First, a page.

“Hunger Games: Mockingjay, Part 2,” the final film in the dystopian series, was a winner at the box office, but a loser compared with previous films in the series. Although it finished No. 1, with $101 million domestically, it fell below studio projections for its debut weekend.
Film studio Lionsgate had predicted at least a $120 million opening domestically, which was considered conservative by industry watchers.
In contrast, the next closest new film, comedy “The Night Before,” with Seth Rogen and Joseph Gordon-Levitt, earned $10.1 million, according to boxofficemojo. The film reportedly cost $23 million to make.
The top domestic grossing film title goes to 2013’s “The Hunger Games: Catching Fire,” at $158 million. But there’s nothing shabby about the final film’s take.
It grossed another $147 million overseas. It opened in most major major markets. But even there, analysts were disappointed. They were looking for $300 million worldwide against a $248 million total.
Comparatively, “Mockingjay, Part 1” pulled in $274.9 million worldwide.
It’s hard to say why the film fared well, but not better than others. It was supposed to be the penultimate film in the series and was packed with near non-stop action. It cost a reported $200 million to make.
But the film may have been hurt by the long lead-time between movies. Part 1 was released a year ago.
Lead actress Jennifer Lawrence has gone on to appear in other high-profiled movies. That may have diffused her identity with her character, Katniss Everdeen. In turn, fans may have had a harder time relating to her in that role.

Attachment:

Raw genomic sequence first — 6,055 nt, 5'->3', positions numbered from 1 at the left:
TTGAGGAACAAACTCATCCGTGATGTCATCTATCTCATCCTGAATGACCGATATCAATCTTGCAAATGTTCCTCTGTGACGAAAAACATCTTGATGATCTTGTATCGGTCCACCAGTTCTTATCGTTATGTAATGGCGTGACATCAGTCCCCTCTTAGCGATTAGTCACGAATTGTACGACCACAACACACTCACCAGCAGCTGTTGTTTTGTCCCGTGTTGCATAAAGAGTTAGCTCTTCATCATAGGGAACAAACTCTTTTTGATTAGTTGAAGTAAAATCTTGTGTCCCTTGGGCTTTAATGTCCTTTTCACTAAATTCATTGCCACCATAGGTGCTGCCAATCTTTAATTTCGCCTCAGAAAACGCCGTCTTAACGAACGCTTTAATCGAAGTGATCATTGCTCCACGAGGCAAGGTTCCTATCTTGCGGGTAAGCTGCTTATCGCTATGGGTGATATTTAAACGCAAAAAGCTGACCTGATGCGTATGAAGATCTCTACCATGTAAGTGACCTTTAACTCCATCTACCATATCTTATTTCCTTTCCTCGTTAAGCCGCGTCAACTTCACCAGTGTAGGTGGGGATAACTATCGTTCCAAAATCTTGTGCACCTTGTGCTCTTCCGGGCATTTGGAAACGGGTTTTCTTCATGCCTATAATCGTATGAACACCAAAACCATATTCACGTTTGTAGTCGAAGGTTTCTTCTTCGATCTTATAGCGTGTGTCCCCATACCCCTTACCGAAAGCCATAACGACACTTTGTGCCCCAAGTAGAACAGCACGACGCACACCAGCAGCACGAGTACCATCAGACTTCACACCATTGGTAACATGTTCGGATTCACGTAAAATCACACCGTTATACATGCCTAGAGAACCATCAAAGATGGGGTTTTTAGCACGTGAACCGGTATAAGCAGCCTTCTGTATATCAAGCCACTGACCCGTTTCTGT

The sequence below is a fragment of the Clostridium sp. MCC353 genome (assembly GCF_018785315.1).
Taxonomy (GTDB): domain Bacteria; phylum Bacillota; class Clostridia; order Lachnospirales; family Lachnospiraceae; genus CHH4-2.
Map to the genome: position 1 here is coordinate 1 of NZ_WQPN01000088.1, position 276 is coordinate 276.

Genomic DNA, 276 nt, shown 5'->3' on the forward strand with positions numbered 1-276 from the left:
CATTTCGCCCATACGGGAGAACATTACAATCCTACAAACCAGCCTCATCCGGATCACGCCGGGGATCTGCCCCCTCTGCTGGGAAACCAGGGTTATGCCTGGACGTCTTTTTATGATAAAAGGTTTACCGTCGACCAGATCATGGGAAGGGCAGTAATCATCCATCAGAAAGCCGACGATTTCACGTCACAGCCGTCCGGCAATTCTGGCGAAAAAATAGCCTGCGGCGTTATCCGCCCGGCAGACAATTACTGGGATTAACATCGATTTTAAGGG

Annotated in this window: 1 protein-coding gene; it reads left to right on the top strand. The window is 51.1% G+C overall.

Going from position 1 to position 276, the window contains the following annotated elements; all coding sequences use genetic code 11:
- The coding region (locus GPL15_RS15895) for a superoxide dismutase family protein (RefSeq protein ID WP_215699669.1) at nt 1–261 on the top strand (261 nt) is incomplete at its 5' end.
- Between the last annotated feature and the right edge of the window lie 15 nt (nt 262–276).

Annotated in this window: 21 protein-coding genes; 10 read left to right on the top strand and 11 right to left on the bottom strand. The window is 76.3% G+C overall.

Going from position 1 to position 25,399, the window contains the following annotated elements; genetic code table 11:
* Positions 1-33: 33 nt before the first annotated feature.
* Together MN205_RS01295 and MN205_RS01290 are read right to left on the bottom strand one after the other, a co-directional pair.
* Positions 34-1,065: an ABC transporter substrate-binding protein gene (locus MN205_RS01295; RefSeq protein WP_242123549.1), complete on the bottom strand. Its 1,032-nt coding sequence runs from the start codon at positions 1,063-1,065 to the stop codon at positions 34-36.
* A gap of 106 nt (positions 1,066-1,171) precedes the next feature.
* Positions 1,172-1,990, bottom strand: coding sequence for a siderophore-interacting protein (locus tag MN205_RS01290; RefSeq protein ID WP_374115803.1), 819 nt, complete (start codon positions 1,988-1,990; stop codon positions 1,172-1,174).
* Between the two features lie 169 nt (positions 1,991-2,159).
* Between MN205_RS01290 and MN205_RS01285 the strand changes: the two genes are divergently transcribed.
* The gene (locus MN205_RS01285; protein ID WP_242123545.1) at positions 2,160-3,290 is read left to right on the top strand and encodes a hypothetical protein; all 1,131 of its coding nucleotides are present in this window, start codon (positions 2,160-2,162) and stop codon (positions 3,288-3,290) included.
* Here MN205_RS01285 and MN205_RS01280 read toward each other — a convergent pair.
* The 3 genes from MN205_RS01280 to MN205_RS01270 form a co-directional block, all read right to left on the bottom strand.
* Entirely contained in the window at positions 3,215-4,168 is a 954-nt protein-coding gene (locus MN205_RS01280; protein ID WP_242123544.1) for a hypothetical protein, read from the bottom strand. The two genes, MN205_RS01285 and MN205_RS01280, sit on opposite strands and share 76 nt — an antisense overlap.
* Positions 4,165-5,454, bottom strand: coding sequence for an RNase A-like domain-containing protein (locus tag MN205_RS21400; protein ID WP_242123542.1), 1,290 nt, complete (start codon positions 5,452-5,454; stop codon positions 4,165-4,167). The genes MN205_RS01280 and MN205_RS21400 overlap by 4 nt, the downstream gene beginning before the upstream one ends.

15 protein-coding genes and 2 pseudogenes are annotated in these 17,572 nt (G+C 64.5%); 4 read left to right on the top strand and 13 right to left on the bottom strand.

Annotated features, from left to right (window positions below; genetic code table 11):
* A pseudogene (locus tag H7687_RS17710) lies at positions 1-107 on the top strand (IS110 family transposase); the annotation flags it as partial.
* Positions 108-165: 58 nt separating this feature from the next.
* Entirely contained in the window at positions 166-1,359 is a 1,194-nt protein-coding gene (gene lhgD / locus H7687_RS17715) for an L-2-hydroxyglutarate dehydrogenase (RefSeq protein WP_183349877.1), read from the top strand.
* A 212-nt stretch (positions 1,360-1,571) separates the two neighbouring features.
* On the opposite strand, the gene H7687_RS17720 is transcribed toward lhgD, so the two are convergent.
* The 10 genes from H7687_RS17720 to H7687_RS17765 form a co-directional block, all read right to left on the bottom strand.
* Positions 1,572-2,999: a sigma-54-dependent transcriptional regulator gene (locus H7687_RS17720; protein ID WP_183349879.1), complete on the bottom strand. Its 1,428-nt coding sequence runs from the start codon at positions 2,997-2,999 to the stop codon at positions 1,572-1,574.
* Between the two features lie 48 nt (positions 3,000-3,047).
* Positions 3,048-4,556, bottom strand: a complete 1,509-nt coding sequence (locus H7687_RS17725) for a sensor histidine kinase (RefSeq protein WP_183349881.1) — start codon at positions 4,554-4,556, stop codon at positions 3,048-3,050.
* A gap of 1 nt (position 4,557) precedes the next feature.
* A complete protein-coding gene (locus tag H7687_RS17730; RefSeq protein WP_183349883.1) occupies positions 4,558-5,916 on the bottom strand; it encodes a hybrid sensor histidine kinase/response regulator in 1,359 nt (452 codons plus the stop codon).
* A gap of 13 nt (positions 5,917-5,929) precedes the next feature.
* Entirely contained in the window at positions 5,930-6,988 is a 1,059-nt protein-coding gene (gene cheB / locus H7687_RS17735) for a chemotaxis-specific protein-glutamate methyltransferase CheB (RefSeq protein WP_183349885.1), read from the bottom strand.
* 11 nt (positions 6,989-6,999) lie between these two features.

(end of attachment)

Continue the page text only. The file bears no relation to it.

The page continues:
With the news filled with headlines about deadly terrorists attacks, some movie-goers also may have decided against seeing the film because of its violence.
Even so, “Part 2” scored the fifth highest opening this year on the eve of the holiday season.
The film also scored a little higher than its predecessor among critics. Rottentomatoes, which tracks reviews, give it a 70 rating compared with a 65 rating for “Part 1.” The audience rating was higher, as well.
If Lionsgate honchos were disappointed, they weren’t showing it.
“It’s a phenomenal opening and we launched these movies at this time consciously knowing there’d be a lucrative long run way through the holidays,” said David Spitz, Lionsgate’s domestic distribution chief in a statement.
Big name stars like Nicole Kidman, Julia Roberts and Chiwetel Ejiofor didn’t do much to boost thriller “The Secret In Their Eyes.” It grossed a slim $6.6 million.
Critics panned the film. It scored a 46 rating on rottentomatoes. That adds up to a one-way trip to Bomb-ville.
The latest James Bond adventure “Spectre,” a hold-over from last week, still had enough steam to finish second at the box office with $14.6 million. So far, it’s grossed $154 million domestically.
“The Peanuts Movie,” an animated feature, finished third, with $12.8 million. It’s grossed $98.9 million domestically, according to boxofficemojo.
Ticket sales were off by 10 percent for the weekend compared with last year, according to Reuters News Service.
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